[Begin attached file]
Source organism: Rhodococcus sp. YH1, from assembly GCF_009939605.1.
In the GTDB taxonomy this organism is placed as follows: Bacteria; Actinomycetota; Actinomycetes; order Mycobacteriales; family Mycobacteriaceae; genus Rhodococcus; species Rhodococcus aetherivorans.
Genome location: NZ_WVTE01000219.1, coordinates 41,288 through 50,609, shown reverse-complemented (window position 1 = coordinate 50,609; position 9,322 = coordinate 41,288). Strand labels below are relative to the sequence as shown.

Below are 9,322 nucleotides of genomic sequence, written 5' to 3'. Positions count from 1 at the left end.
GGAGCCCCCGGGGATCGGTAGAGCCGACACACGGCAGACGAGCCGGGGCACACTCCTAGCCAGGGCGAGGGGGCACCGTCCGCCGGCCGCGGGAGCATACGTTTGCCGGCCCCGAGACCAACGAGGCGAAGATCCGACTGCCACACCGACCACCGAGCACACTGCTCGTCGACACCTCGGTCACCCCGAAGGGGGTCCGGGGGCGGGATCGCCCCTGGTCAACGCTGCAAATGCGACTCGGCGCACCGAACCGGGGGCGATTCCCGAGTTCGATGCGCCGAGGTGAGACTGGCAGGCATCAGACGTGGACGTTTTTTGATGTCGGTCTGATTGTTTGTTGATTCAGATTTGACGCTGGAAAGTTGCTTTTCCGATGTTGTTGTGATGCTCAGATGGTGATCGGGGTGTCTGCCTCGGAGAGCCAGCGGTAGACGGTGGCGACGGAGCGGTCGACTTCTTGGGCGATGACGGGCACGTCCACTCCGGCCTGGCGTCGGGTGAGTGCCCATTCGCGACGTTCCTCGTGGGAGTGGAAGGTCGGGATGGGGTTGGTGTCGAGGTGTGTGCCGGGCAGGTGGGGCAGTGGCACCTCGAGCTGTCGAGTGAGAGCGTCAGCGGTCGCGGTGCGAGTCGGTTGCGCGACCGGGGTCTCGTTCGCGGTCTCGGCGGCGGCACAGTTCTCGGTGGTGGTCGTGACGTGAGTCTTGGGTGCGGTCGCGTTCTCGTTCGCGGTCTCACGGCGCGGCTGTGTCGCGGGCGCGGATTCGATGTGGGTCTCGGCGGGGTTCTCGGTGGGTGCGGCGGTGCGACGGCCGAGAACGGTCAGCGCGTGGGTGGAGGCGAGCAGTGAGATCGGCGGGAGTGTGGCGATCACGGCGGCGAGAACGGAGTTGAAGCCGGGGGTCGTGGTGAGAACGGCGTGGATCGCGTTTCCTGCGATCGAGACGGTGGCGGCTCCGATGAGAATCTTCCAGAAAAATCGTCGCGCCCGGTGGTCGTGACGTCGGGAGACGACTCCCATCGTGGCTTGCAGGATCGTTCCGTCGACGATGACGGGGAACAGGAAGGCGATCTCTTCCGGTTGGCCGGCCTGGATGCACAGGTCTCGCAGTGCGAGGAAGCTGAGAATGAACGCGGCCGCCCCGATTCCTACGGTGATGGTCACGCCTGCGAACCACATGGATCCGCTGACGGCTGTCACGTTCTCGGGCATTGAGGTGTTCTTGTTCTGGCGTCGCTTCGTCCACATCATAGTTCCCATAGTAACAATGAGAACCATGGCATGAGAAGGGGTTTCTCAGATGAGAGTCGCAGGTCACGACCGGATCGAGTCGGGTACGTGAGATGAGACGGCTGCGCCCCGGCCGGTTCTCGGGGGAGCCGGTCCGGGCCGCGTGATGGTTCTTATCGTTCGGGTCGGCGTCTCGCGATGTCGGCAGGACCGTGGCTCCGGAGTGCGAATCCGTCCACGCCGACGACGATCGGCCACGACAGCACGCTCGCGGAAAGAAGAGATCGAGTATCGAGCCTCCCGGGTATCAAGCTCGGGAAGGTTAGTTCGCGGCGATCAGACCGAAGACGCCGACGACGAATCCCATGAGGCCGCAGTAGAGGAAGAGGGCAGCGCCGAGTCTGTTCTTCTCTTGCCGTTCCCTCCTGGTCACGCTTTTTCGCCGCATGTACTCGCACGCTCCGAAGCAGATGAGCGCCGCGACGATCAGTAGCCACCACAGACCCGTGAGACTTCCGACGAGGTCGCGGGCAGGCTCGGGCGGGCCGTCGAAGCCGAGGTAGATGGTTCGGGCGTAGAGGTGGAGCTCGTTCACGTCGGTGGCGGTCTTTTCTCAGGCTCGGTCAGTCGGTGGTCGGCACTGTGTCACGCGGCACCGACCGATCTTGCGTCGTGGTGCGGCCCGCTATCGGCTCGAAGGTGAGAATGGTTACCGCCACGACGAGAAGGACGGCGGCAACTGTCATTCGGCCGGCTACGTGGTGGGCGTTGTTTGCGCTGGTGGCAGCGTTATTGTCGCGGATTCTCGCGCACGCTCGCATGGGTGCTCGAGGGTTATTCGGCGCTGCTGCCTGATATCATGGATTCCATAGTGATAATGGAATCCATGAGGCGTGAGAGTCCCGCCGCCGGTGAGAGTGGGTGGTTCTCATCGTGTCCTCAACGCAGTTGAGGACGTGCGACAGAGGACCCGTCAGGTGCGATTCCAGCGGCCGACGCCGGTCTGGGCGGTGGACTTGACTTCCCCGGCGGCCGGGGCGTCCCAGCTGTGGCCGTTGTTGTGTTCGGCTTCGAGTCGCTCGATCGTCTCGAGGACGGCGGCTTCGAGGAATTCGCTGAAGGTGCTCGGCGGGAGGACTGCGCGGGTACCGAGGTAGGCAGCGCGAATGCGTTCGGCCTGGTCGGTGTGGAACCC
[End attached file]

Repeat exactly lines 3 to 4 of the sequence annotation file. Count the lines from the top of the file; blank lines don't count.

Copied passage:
Genome location: NZ_WVTE01000219.1, coordinates 41,288 through 50,609, shown reverse-complemented (window position 1 = coordinate 50,609; position 9,322 = coordinate 41,288). Strand labels below are relative to the sequence as shown.

Below are 9,322 nucleotides of genomic sequence, written 5' to 3'. Positions count from 1 at the left end.